Mr. J. C. LANDERYOU (Calgary East):
Mr. Chairman, nothing affects the economic welfare of our country more than our money policy. We have contended that our monetary system must reflect the country's collective ability to produce and distribute goods and services for the people of Canada. The borrowing of this $750,000,000 will affect every man, woman and child living in Canada to-day, and it will affect also the lives of every man, woman and child who may live in Canada in the years to come. We maintain that our monetary system must be corrected if civilization is to progress. Every time we make a proposal the Minister of Finance (Mr. Dunning) raises the issue of inflation, but I should like to refer to a statement by the minister as reported on page 1527 of Hansard of March 3, 1939, as follows:
My hon. friends deny on all occasions that they advocate inflation, but they propose resolutions similar in terms to the one we now have before us, which does mean the issue of currency by the Bank of Canada to the extent of from $500,000,000 to $750,000,000 more currency than is now outstanding, which would mean an increase in the total currency available in thip country of from two and a half to four and a half times. Now, my hon. friend says he does not advocate inflation.
I say once more that we do not advocate inflation. It is well to remember that the provincial debt, the municipal debt and the national debt are all increasing. In 1912 the net debt of Canada was $339,919,461. In 1913 it was $314,301,625 and in 1914, $335,996,850. At that time the debt was approximately equal to the amount of currency available in the country, tout to-day our debt is atoout eighteen times greater than the amount of currency in circulation. Our provincial debt in 1925 was $813,400,000, about five times greater than all the currency available in circulation. By 1935 this had risen to $1,622,100,000, or albout ten times greater than all the currency available in circulation. In 1926 the municipal debt was $1,050,206,121, or six times greater than all the currency in circulation. By 1935 this had risen to $1,452,850,565 or nine times greater than all the currency in circulation. So our total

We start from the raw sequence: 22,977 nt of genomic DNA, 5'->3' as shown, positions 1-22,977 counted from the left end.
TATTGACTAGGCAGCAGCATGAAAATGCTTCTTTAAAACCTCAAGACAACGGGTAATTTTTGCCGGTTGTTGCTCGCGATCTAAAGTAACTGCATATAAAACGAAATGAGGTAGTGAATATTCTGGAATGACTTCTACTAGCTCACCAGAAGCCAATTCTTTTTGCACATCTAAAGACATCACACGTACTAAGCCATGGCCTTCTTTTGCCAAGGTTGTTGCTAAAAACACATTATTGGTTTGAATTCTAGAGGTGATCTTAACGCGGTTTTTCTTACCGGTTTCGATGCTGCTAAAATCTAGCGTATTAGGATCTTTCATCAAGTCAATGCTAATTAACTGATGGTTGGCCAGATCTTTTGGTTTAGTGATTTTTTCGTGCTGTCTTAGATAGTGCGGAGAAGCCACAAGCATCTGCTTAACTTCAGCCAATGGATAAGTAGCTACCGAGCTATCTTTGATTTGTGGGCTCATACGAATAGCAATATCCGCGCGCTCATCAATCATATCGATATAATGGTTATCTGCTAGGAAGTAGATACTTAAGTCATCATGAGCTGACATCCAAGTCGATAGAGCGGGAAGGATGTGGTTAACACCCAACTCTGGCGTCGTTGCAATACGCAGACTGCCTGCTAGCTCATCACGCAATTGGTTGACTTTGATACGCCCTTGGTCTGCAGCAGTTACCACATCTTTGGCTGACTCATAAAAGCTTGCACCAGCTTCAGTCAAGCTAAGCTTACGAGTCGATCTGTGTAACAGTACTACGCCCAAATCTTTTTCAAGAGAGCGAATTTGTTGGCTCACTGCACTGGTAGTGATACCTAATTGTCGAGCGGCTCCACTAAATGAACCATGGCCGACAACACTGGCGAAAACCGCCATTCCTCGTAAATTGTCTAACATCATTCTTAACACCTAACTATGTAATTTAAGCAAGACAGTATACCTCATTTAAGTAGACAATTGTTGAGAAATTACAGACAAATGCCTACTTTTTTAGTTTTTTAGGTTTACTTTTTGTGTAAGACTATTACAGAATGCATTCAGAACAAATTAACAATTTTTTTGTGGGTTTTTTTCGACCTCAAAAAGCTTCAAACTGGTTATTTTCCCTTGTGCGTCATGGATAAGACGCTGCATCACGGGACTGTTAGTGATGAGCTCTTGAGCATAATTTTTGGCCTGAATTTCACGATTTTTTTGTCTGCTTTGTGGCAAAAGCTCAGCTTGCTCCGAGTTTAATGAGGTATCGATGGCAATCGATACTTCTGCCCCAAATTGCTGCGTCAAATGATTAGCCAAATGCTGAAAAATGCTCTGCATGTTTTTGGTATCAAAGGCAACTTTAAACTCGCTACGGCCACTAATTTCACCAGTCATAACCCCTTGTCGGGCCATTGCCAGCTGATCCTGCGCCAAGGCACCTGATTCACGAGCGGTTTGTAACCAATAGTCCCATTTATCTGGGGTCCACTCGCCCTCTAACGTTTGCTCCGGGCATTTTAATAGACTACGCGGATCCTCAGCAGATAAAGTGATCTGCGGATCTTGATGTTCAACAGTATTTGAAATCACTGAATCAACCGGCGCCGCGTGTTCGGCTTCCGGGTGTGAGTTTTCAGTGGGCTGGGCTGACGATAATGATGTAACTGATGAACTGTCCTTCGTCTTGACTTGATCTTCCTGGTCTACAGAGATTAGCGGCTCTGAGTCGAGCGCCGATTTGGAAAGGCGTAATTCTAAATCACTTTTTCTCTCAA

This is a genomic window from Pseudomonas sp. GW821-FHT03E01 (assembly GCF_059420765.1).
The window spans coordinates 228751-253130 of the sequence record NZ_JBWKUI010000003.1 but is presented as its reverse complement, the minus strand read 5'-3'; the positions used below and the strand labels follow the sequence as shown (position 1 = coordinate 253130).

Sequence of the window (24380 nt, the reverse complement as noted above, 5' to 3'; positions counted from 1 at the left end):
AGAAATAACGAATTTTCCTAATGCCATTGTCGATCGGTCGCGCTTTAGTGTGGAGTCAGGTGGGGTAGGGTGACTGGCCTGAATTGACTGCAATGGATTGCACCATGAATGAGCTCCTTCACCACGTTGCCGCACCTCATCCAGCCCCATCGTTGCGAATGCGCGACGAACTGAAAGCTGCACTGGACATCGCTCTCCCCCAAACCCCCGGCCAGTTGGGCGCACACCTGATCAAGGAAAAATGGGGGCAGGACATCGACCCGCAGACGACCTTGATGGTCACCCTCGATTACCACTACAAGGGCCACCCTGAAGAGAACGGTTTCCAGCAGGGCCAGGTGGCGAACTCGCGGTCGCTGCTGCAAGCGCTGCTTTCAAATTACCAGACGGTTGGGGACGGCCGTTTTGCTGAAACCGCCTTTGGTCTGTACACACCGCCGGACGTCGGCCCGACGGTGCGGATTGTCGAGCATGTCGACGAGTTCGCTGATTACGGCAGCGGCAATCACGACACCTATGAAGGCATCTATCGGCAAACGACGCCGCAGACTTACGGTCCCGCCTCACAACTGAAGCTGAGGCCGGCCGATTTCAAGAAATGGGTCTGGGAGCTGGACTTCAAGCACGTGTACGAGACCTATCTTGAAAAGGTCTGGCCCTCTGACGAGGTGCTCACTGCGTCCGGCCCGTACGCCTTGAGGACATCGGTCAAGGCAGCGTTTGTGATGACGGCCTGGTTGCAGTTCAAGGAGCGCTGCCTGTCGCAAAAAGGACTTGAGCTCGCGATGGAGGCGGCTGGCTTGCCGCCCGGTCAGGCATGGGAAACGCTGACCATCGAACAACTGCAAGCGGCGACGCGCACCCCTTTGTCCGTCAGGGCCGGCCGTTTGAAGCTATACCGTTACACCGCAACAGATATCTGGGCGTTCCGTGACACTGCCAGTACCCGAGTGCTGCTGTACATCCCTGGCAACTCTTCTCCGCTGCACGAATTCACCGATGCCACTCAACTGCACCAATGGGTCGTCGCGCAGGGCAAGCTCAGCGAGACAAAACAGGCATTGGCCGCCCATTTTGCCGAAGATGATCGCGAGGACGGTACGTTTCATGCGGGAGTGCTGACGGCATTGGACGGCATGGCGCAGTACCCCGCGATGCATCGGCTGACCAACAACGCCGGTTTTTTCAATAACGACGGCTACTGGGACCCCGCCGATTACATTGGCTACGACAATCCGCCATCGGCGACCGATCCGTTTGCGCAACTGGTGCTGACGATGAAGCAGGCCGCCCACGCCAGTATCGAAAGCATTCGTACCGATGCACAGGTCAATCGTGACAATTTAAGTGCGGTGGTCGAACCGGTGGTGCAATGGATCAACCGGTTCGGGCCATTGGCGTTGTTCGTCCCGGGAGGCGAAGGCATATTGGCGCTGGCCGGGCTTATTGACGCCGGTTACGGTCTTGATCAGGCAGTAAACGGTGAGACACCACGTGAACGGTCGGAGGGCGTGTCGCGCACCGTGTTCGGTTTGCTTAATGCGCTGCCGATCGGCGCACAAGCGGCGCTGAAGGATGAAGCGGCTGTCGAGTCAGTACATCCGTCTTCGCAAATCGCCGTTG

municipal, provincial and federal debt is many times greater than all the currency available in circulation.
Considering the tremendous inflation which has occurred in the debt of the country, it is hardly right to say that the issue of $600,000,000 would be inflation. I suggested that the government should issue $600,000,000. This issue would be without cost to the government, apart from the cost of printing. But what was the answer of the Minister of Finance? His answer was in these words:
An increase of say $350,000,000 in chartered bank holdings of Bank of Canada notes would increase their cash reserves from the present figure of about $250,000,000 to $600,000,000, and their cash ratio from about ten per cent to roughly twenty-four per cent. The sponsor of the suggestion contends that no inflation is intended or would result by thus increasing bank cash, so long as the gold cover of the Bank of Canada did not fall below the twenty-five per cent minimum. This factor, however, is not a test of inflation. If the banks use their increased cash in a normal way, as a basis for the extension of roughly ten times as much in loans to the public, or for the acquisition of ten times as much in investments, bank deposits would expand by approximately an equal amount until the cash ratio was brought down again to approximately ten per cent.
If instead of issuing bonds and having the bankers create credit out of nothing, as we have done in the past, the government would issue $600,000,000, under our present banking laws it would mean inflation. If the banks were permitted to take $600,000,000 worth of cash and expand credit ten to one, it would mean an increase of $6,000,000,000 in the credit of this country. That is provided there were borrowers who would be prepared to take the money. Our banks cannot always get rid of their surplus credit, and this would depend upon whether or not there were borrowers ready to borrow from the banks. At the present time it must be remembered that our banks have only ten per cent cash reserve. Time and time again the government have said that they have control of the issue of currency and credit day by day, week by week and month by month. If the government takes action and forces the banks to increase their cash reserves, takes action to prevent the banks from inflating credit, then there would not be one dollar's worth of credit expansion in this country. The Minister of Finance knows that full well.